Tackling the common problems presented by challenging students

Written by: Daniel Sobel | Published:
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Daniel Sobel reflects on the challenges often presented by our more difficult students, and how as a whole-school team we might be able to overcome these problems before it is too late

In many schools you will find the head and deputy and possibly other senior leaders fire-fighting the most challenging student cases, spending up to 80 per cent of their time on the same five to 10 students. This article draws on a recent conversation I had with Michael Purches, who is a former headteacher of a special school (for 19 years) and a real expert on supporting schools to manage their toughest cases. This article lays out some of the principles of good and bad practice when dealing with the hardest student cases in your school.

Common challenges and frustrations

In many cases that I have seen as an expert witness in tribunals and court cases about students who are permanently excluded, I notice the same unfortunate patterns:

  • There was a lack of early identification – if only they had picked the challenges up sooner and planned meaningfully, all this could have been prevented.
  • There were one or two teachers with whom the student was successful – if only they had shared the good practice with the teachers that struggled.
  • There was a moment in time, a specific occurrence that tipped the balance, and instead of it being treated as a one-off it became the excuse for the ultimate fall – if only everyone had taken a breath and worked out how to prevent this extreme, one-off event from happening again.

In addition, referral times to support services such as CAMHS are woefully inadequate and social services change their key person seemingly regularly. As a result, you resent sitting at yet another team-around-the-child table playing pass the buck and blame. If only there were an acknowledgment by everyone that we all have a role to play and if we pull together we could achieve something.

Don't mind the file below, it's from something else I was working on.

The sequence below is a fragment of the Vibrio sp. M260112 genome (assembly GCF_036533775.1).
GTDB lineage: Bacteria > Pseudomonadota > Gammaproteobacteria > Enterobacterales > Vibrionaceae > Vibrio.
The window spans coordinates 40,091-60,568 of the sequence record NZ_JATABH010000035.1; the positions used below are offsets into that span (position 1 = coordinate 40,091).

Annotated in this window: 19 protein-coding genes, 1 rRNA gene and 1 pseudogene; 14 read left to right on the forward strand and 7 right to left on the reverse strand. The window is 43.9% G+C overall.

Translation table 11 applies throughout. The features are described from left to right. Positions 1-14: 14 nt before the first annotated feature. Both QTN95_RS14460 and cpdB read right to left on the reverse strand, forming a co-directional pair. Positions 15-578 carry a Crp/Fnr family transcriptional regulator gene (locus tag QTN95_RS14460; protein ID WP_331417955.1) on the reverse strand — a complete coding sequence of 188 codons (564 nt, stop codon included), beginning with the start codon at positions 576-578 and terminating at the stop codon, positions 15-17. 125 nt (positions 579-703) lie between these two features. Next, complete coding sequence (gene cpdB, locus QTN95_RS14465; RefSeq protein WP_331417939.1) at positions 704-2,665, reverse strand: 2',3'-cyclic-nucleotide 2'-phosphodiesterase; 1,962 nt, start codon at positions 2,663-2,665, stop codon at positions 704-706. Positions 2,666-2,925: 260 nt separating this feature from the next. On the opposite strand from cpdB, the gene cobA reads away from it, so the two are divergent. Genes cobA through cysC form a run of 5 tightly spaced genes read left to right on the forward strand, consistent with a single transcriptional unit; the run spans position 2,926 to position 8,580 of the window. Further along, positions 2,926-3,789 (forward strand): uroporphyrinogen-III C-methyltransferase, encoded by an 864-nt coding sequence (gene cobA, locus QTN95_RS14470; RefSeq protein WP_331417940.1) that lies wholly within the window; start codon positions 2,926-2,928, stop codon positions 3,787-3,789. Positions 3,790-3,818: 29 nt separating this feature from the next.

On top of this, the same teachers who don’t seem to “get” a challenging student provoke this child into responding with anger and then you have to deal with the consequences, coaching the student to see their role in this while knowing that the teacher is equally to blame.

I doubt there is a head or principal in the country that hasn’t encountered most of the above problems. Of course, the real challenge is getting all the key players in your team to be coordinated and consistent in implementing the clearly outlined plan. This means: whole-staff buy-in, attitude shifts, quality first teaching, helping teachers to breathe, and hitting the refresh button with the same students that are causing them grief.

Here follows some specific actions to address these problems. None of them will replace the need for good ol’ outstanding teaching but, if you can get that up and running as well, this will absolutely help.

Two reams of paperwork

You need the paperwork for the referrals, for building a case and for ensuring that you have everything tracked in case something happens. Don’t fault on this, be thorough and record everything. Get an HLTA or someone in the office to ready your file for as and when you need it.

Two tips: use folder dividers so that you can quickly reference which agency has said what, and get someone from your pastoral team or the SENCO to write a summary page at the front which looks like a timeline of incidents, support and impact of that support. Having this ready and in order means that if you suddenly need to take action you are ready.